At the beginning the 2015/2016 Premier League season, Spurs were priced at 100/1 to win the league after finishing 5th in the 2014/15 season. Finishing six points behind Manchester United, who finished fourth in the previous season, left Spurs with a lot of work to do heading into their new campaign if they were going to mount a serious title challenge.
Fall of Big Teams:
Spurs benefited somewhat in the 2015/16 season from having no real competition around them from the ‘big’ clubs. Both Manchester sides were inconsistent, and “horny” football really was not providing the goods for Louis van Gaal’s United. An injury to star striker Sergio Aguero, and the mid season appointment of Pep Guardiola at the Etihad for the 2016/17 season, left the dressing room rather unsettled at City. Liverpool had every right to be in the top four, but couldn’t string together results under new manager Jurgen Klopp. Arsenal were their usual self – putting in outstanding performances once every so often, but inconsistency and not having the drive to take the league by the scruff of the neck proved their downfall. Chelsea were relegation candidates early on, and finished in 10th, again providing no real worry for the fans at White Heart Lane. If Spurs were ever going to win the league, this would have to be the year.
There is no doubt in my mind that Harry Kane is the best English striker around. Worries of second ‘season syndrome’ were just that – worries. Kane not only continued his exceptional form from the previous season, but finished with 25 goals, winning the Golden Boot. Kane’s clinical finishing in front of goal, with his work rate and composure, dragged Spurs to a title push late on.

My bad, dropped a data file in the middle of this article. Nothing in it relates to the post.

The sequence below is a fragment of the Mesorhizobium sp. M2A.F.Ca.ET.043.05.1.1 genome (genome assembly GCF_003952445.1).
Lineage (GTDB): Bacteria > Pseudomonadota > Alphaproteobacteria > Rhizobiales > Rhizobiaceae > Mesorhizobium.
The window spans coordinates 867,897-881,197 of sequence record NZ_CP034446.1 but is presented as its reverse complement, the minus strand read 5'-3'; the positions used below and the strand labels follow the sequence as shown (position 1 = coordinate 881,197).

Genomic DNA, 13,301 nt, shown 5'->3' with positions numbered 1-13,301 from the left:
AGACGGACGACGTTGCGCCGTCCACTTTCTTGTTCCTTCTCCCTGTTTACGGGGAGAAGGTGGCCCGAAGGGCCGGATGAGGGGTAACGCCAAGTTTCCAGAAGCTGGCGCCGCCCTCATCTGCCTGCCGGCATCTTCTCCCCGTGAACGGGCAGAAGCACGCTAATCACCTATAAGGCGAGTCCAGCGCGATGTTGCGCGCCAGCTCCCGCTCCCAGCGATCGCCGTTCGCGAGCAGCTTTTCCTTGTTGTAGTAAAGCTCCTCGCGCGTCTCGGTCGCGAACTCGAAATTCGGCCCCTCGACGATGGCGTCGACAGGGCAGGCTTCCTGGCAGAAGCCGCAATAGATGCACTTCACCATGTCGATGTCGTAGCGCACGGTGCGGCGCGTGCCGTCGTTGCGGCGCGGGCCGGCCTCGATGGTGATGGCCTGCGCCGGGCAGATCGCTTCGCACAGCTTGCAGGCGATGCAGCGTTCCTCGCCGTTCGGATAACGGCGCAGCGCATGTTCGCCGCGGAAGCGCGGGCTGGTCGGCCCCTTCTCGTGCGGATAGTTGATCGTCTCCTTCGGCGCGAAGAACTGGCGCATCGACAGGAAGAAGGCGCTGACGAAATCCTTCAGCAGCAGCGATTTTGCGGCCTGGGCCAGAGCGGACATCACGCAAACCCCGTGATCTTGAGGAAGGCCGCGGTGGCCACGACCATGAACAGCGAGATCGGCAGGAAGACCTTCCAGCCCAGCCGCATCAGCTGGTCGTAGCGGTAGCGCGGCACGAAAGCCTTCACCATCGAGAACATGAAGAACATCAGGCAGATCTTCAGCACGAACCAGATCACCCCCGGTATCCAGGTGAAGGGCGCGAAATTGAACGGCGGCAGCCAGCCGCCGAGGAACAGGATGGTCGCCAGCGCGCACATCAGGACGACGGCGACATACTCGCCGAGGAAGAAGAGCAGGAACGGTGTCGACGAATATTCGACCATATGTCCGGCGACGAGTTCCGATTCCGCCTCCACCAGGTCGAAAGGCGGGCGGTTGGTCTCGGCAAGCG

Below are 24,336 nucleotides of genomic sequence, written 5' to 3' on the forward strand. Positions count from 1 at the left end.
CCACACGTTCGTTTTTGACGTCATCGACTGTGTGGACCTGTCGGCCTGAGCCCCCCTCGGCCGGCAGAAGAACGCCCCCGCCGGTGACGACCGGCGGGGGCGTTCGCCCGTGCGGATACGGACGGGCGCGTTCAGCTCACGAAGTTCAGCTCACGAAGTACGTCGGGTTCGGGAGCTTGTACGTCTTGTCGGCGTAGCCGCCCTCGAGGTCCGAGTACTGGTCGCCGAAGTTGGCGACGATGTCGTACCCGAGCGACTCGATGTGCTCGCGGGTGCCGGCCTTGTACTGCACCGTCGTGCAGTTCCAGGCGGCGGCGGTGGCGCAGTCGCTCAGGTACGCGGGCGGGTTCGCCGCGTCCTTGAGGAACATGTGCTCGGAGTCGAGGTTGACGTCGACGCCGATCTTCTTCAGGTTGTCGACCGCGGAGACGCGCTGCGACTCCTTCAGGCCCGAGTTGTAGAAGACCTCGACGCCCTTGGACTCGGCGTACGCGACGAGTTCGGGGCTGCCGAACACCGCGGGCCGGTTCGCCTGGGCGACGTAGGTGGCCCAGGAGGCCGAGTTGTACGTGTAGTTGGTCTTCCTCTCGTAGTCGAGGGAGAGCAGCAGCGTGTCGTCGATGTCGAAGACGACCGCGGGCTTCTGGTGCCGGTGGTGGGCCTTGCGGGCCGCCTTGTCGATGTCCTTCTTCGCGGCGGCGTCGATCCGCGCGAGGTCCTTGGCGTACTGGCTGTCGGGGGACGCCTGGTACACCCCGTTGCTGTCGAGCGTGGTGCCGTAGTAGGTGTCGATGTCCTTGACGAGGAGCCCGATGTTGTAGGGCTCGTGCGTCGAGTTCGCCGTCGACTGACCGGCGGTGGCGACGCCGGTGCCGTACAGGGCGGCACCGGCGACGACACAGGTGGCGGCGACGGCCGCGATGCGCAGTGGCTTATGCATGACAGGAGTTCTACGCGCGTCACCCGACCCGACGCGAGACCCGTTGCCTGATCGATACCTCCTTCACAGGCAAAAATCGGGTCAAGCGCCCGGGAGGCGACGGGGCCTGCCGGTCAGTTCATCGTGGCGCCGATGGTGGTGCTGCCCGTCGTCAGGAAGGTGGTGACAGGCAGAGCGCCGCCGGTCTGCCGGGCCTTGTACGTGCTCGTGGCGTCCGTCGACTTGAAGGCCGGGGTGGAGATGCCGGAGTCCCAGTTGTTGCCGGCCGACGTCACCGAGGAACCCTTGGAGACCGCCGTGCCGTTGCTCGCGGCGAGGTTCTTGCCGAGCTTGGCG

Another young English prodigy, Alli had a standout season for a 19/20 year old, netting 10 times and providing assists on nine occasions. His heart in the centre of Tottenham’s midfield brought a young, fresh feel to this vibrant team. With the likes of Eric Dier, Nacer Chadli, Erik Lamela, and Kane all playing in midfield/attack, the future looks bright for Spurs. Winning the PFA Young Player of the Year solidifies Alli’s status as one of the best young players going around.
Toby had an outstanding season at the back for Spurs, and was a crucial part of a Spurs defensive unit that was the second best in the league, behind only Van Gaal’s United. Paired with the experienced Jan Vertonghen, Alderweireld had a debut season at a club of the highest order. A ball playing defender, Alderweirald’s accurate balls from the back, combined with his defensive capabilities, provided for a winning combo. His acquisition from Atletico Madrid for £11.5m proved to be a steal.
Leicester’s dominance at the top of the league left Tottenham often playing catch up through out the season. Dropping crucial points away to Liverpool and at home to West Brom late on in the campaign did themselves no favours, and they eventually finished 3rd after losing 5-1 away at St. James Park. This allowed bitter rivals Arsenal bragging rights for the 21st consecutive year, as they leapfrogged them into second place with a 4-0 win over Villa.
Having secured Champions League football, the future looks bright for Spurs. They have a young core of the team, which will only continue to grow stronger. Mauricio Pochettino is one of the best young managers around, and is bound to attract top quality players to White Heart Lane, should he decide to strengthen the squad. If they hang on to the likes of Harry Kane, Dele Alli, Toby Alderweirald and Hugo Lloris, they can become a force to be reckoned with in the Premier League for years to come.
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